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It could be argued that the brain is the prototypical complex system: in humans approximately 86 billion nerve cells are coordinated into tens of cortical regions to ensure that information from sensation and perception is utilized in a repertoire of adaptive behaviors. And just as the information processing principles that allow a large decentralized system to function presents many new scientific challenges, so does the unique way in which the brain fails, either through normal aging or through the vastly accelerated loss of function associated with neurodegenerative disease. This meeting sought to employ insights of complexity science as they pertain to system collapse and system robustness to new emerging data accumulated by neurocognitive researchers. Of particular interest to the group was the question of network failure, or cascading failure. These describe the accelerating loss of modules, units, and cells associated with the reduction or sparsification in network connectivity observed in a range of diseases from Alzheimer’s through to prion diseases. The group focused on new and potential data sets and questions related to their optimal spatio-temporal resolution as well as new insights from nonlinear dynamics to include the statistical physics of networks and the stability of analogous ecological networks applied to clinical and psychological observation. Throughout discussion much emphasis was placed on the discovery of the appropriate levels for causal explanation. Candidate levels included the genetic level, protein aggregations within a single nerve cells, local neural circuits, and large-scale cortical fields. At each level there exists data associated with neuro- degenerative phenotypes. <br><br>At this point it is not clear what is purely correlational versus what could be said to be truly causal. In the absence of novel experimental procedures or realistic computer simulations the field is dominated by correlational studies and descriptions. Evidence from the loss of key brain function under anesthetic provided correlational evidence for critical regions and possibly pathways that might recapitulate the loss of conscious states of awareness during senescence. The loss of coherent correlations in phase among distant cortical regions in the resting state are reported to be correlated with the loss of key cognitive capacities in a variety of stressful circumstances, including sustained poverty. Evidence from the comparative analysis of cortical fields in nonhuman vertebrates suggests significant variability in those pathways required to ensure continued cognitive function over a lifespan. In many cases where data can be obtained there is evidence for the statistics of neural avalanches or power-law like behavior in the distribution of brain activity, suggesting that deviations from baseline power-law distributions might be profitably used as a diagnostic tool in establishing the effective state of health of the nervous system. At this point the group feels the need for a systematic summary of the key insights of network science as they pertain to network collapse, combined with a deliberative effort to map the requirements of these models onto available data-sets at different levels of organization to include the genetic, neural, neural circuit, and cortical field. <br><br>It was widely agreed that there is value to the community of aging and brain disease researchers to becoming more familiar with techniques that are a good fit to the essential characteristics of the system that they are working with. The group intends to spawn a small number of distinct groups each of which will pursue particular neurodegenerative diseases using a variety of new techniques.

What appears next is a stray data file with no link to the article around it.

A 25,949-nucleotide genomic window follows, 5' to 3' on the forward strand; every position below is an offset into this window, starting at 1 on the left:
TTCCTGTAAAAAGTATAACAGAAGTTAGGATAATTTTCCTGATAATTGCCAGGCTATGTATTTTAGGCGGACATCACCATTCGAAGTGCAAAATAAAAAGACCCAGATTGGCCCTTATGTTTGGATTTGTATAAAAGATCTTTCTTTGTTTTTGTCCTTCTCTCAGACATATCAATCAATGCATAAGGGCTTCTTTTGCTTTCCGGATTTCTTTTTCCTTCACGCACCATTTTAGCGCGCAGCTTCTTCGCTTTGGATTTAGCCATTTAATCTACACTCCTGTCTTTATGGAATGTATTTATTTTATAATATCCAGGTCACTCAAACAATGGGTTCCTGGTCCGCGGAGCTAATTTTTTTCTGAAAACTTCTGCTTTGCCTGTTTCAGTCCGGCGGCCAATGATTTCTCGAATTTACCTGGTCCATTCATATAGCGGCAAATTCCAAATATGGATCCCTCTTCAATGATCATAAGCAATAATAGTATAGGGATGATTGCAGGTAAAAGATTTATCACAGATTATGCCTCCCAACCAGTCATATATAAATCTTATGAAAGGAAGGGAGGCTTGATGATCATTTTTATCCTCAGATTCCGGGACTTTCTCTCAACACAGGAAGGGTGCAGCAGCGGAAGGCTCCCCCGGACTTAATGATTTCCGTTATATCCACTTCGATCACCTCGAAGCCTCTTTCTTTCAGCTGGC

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This can be partially based on the WSWG proposal you originally submitted but should reflect how the meeting actually went; include any notable feedback you received from participants; please also note what worked well and what could have been improved.
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e.g., in particular, any piece written for the SFI Update—contact John German for text
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